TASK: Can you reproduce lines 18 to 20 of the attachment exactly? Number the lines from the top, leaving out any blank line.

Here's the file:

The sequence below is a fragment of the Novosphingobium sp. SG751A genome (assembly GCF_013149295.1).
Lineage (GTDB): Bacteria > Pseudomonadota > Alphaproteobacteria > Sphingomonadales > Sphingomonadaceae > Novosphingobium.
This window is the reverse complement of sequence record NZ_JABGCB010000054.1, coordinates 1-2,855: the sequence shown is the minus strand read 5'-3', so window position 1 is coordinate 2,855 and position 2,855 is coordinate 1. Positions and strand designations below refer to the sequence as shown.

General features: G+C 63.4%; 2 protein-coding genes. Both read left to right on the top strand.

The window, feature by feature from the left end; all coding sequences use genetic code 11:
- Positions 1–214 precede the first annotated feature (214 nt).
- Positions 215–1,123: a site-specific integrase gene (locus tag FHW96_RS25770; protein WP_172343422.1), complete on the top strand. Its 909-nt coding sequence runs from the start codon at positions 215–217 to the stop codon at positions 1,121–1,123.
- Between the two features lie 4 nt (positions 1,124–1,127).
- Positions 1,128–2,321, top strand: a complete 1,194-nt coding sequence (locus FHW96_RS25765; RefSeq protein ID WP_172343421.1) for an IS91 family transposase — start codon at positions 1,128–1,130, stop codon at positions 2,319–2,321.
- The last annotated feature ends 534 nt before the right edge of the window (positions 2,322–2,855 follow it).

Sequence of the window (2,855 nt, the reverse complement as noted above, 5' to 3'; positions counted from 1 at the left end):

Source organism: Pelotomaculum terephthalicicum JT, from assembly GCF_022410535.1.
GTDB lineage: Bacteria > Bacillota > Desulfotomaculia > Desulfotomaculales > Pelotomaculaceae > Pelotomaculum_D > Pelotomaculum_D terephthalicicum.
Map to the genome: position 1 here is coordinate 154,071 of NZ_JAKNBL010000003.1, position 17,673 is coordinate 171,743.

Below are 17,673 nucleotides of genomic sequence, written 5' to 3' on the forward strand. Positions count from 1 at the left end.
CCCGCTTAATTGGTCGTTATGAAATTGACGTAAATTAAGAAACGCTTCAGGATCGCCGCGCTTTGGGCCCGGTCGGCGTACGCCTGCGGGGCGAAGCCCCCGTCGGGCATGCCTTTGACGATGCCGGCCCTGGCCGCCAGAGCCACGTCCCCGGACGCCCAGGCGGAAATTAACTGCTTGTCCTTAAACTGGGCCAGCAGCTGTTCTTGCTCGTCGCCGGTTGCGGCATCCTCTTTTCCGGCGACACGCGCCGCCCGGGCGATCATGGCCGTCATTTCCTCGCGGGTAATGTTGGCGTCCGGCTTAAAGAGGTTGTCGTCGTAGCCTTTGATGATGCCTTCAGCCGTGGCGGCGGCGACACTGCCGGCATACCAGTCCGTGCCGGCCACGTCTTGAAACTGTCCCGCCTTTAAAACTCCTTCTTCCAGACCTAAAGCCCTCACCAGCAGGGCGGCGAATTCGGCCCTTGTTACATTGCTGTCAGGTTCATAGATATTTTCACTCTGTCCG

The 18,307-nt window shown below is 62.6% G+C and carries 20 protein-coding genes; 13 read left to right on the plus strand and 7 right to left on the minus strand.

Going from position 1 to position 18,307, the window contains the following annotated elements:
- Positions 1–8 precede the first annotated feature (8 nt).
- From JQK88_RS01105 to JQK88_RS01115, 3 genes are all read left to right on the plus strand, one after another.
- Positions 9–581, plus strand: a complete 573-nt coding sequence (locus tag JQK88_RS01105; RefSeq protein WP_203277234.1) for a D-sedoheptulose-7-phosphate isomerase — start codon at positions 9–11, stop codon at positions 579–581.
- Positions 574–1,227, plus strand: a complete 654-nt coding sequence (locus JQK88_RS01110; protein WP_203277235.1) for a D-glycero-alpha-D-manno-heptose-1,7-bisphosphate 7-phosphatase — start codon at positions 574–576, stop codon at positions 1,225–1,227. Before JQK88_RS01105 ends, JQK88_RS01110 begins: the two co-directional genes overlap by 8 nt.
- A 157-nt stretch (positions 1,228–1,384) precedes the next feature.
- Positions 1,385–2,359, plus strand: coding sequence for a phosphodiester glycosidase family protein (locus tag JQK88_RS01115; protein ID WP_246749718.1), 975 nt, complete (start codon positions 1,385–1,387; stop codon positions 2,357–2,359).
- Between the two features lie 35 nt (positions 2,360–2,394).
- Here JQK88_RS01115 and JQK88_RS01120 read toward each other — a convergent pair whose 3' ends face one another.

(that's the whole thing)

Going from position 1 to position 18,307, the window contains the following annotated elements:
- Positions 1–8 precede the first annotated feature (8 nt).
- From JQK88_RS01105 to JQK88_RS01115, 3 genes are all read left to right on the plus strand, one after another.